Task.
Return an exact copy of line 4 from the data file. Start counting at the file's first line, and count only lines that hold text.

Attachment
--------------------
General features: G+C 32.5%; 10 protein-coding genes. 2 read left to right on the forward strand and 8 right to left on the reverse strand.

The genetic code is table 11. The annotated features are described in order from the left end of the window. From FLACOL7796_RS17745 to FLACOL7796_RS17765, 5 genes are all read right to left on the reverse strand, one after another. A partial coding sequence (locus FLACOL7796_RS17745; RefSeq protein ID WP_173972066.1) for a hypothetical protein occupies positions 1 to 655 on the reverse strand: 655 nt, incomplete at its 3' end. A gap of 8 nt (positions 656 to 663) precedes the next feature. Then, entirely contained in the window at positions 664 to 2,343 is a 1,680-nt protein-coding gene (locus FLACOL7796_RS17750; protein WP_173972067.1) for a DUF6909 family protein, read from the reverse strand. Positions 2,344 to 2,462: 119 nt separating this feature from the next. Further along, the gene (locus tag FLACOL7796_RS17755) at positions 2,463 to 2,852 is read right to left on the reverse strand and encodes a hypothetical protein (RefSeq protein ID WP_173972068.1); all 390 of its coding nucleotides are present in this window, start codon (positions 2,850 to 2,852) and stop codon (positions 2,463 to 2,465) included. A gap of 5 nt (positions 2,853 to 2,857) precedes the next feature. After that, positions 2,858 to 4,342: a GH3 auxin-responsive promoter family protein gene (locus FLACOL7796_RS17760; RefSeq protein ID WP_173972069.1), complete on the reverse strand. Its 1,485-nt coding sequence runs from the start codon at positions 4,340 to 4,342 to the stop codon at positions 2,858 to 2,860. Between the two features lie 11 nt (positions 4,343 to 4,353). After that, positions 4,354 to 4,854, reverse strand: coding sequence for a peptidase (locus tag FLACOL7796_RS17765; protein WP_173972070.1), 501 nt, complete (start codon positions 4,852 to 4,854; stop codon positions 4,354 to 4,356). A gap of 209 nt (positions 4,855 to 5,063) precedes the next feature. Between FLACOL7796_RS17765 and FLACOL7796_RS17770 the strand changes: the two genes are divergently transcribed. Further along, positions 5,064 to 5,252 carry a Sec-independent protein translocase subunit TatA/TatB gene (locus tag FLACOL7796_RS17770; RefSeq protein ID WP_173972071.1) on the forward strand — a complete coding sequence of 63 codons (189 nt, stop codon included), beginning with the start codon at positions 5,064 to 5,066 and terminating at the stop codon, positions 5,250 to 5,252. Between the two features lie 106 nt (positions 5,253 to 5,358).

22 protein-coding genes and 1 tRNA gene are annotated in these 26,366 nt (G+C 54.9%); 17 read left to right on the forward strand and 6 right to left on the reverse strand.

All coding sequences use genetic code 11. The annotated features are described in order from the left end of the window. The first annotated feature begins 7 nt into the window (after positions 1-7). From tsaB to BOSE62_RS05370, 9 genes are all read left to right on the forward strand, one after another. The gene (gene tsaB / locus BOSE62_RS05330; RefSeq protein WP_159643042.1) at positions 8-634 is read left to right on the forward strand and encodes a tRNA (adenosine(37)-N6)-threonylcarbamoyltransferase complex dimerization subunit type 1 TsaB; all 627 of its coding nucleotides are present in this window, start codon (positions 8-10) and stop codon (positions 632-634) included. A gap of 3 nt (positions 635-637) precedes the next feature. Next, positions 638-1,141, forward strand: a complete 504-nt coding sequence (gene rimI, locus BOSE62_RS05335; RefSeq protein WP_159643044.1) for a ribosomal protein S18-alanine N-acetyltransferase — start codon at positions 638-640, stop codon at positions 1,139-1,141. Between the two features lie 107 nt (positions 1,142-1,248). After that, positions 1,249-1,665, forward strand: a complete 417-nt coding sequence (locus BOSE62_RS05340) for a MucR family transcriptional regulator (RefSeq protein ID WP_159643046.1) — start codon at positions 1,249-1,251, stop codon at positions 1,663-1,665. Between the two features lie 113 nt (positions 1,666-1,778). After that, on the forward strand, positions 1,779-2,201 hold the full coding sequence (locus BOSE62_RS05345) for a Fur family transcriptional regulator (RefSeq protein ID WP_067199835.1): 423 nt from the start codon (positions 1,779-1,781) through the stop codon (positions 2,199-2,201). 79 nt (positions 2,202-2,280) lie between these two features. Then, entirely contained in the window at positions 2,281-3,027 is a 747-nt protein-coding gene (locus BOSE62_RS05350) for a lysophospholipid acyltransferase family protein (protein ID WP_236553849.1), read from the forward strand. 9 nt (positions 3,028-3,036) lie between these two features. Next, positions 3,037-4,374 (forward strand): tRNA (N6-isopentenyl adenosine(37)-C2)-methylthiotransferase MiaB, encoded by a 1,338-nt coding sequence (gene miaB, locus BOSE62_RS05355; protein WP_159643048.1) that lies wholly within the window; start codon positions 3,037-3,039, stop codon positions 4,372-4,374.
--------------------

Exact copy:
All coding sequences use genetic code 11. The annotated features are described in order from the left end of the window. The first annotated feature begins 7 nt into the window (after positions 1-7). From tsaB to BOSE62_RS05370, 9 genes are all read left to right on the forward strand, one after another. The gene (gene tsaB / locus BOSE62_RS05330; RefSeq protein WP_159643042.1) at positions 8-634 is read left to right on the forward strand and encodes a tRNA (adenosine(37)-N6)-threonylcarbamoyltransferase complex dimerization subunit type 1 TsaB; all 627 of its coding nucleotides are present in this window, start codon (positions 8-10) and stop codon (positions 632-634) included. A gap of 3 nt (positions 635-637) precedes the next feature. Next, positions 638-1,141, forward strand: a complete 504-nt coding sequence (gene rimI, locus BOSE62_RS05335; RefSeq protein WP_159643044.1) for a ribosomal protein S18-alanine N-acetyltransferase — start codon at positions 638-640, stop codon at positions 1,139-1,141. Between the two features lie 107 nt (positions 1,142-1,248). After that, positions 1,249-1,665, forward strand: a complete 417-nt coding sequence (locus BOSE62_RS05340) for a MucR family transcriptional regulator (RefSeq protein ID WP_159643046.1) — start codon at positions 1,249-1,251, stop codon at positions 1,663-1,665. Between the two features lie 113 nt (positions 1,666-1,778). After that, on the forward strand, positions 1,779-2,201 hold the full coding sequence (locus BOSE62_RS05345) for a Fur family transcriptional regulator (RefSeq protein ID WP_067199835.1): 423 nt from the start codon (positions 1,779-1,781) through the stop codon (positions 2,199-2,201). 79 nt (positions 2,202-2,280) lie between these two features. Then, entirely contained in the window at positions 2,281-3,027 is a 747-nt protein-coding gene (locus BOSE62_RS05350) for a lysophospholipid acyltransferase family protein (protein ID WP_236553849.1), read from the forward strand. 9 nt (positions 3,028-3,036) lie between these two features. Next, positions 3,037-4,374 (forward strand): tRNA (N6-isopentenyl adenosine(37)-C2)-methylthiotransferase MiaB, encoded by a 1,338-nt coding sequence (gene miaB, locus BOSE62_RS05355; protein WP_159643048.1) that lies wholly within the window; start codon positions 3,037-3,039, stop codon positions 4,372-4,374.